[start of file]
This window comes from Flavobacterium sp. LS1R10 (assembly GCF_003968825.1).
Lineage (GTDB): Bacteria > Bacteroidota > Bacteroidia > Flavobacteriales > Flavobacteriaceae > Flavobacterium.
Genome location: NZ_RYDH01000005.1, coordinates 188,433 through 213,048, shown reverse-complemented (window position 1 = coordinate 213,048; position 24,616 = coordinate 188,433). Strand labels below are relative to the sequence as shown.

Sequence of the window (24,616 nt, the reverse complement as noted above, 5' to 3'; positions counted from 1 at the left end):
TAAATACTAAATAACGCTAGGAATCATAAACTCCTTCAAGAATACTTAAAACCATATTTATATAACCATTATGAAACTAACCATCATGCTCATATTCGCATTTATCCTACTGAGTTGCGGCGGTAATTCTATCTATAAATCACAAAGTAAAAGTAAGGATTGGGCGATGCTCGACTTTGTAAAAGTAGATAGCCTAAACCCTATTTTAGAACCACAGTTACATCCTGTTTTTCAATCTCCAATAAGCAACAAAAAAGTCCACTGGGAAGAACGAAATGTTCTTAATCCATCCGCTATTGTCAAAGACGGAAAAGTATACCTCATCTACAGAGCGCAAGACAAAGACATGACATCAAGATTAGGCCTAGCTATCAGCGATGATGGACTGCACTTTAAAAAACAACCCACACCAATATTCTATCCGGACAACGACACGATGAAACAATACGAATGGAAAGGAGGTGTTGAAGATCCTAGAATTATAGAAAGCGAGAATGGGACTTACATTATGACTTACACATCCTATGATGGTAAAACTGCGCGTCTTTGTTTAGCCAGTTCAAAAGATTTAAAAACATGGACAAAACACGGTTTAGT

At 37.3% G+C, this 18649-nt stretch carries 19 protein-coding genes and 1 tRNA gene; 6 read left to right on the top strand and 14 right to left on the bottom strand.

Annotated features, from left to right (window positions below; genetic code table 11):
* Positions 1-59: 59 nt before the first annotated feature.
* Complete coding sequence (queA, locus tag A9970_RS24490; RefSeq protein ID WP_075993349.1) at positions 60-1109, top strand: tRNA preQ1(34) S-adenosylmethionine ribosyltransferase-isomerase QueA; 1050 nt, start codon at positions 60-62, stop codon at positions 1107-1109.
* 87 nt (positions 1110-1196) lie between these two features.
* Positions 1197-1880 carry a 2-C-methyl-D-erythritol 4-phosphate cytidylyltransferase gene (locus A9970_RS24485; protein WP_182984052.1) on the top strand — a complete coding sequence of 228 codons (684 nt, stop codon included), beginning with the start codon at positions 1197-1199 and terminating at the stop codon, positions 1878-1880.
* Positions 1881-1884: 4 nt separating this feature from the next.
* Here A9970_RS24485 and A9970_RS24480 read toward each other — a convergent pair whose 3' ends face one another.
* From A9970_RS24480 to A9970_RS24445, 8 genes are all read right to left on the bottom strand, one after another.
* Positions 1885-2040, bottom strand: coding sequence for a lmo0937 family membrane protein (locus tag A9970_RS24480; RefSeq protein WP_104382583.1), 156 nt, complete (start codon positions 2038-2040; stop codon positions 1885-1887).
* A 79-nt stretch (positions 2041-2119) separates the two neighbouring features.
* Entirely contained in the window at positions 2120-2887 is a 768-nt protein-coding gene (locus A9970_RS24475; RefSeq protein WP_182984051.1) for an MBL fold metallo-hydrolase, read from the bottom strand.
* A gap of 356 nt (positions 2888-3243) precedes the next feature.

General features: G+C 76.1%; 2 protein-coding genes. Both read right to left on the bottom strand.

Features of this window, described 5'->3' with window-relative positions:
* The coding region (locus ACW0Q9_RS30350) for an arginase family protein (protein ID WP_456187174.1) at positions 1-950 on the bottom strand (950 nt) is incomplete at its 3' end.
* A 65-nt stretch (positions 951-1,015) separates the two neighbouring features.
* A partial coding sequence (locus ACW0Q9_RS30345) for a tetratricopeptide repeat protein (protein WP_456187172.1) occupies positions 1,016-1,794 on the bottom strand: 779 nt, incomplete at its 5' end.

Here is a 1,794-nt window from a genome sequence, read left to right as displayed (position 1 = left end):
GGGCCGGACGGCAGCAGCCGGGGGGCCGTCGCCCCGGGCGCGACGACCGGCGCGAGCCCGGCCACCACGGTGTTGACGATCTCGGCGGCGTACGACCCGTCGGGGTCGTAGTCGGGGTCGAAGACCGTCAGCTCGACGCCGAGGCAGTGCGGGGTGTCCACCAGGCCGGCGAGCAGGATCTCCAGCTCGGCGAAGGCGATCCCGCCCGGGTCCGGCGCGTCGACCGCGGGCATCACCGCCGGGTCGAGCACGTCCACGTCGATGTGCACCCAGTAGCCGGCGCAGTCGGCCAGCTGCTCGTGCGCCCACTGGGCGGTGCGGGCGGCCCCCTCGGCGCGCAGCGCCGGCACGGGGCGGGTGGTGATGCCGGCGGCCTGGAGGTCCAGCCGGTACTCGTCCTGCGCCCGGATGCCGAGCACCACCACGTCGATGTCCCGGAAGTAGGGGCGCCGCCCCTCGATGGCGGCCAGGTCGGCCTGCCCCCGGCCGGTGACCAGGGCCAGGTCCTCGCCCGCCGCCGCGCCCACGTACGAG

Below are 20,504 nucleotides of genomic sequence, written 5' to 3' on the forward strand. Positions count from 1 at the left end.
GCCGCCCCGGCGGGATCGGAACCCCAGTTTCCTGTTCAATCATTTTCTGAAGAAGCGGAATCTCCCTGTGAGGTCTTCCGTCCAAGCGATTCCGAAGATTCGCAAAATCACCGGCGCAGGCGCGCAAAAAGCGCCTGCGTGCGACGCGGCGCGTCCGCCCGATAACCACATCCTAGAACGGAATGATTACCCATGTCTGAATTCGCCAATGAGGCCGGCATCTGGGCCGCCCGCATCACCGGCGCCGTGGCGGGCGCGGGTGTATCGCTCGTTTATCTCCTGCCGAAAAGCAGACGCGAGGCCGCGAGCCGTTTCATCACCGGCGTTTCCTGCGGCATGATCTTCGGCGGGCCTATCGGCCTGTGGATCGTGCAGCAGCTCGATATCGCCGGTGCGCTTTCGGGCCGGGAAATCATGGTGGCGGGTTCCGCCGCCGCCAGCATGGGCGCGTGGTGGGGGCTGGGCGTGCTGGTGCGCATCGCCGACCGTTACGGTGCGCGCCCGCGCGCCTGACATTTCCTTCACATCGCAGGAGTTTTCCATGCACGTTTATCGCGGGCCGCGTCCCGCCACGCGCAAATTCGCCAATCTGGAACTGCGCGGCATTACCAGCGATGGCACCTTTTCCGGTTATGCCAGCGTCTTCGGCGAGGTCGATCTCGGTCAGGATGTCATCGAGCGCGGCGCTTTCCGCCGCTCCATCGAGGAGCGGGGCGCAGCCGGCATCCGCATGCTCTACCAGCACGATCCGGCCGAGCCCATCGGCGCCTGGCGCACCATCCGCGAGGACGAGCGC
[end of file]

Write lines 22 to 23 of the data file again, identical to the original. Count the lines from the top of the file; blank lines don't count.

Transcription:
* A 65-nt stretch (positions 951-1,015) separates the two neighbouring features.
* A partial coding sequence (locus ACW0Q9_RS30345) for a tetratricopeptide repeat protein (protein WP_456187172.1) occupies positions 1,016-1,794 on the bottom strand: 779 nt, incomplete at its 5' end.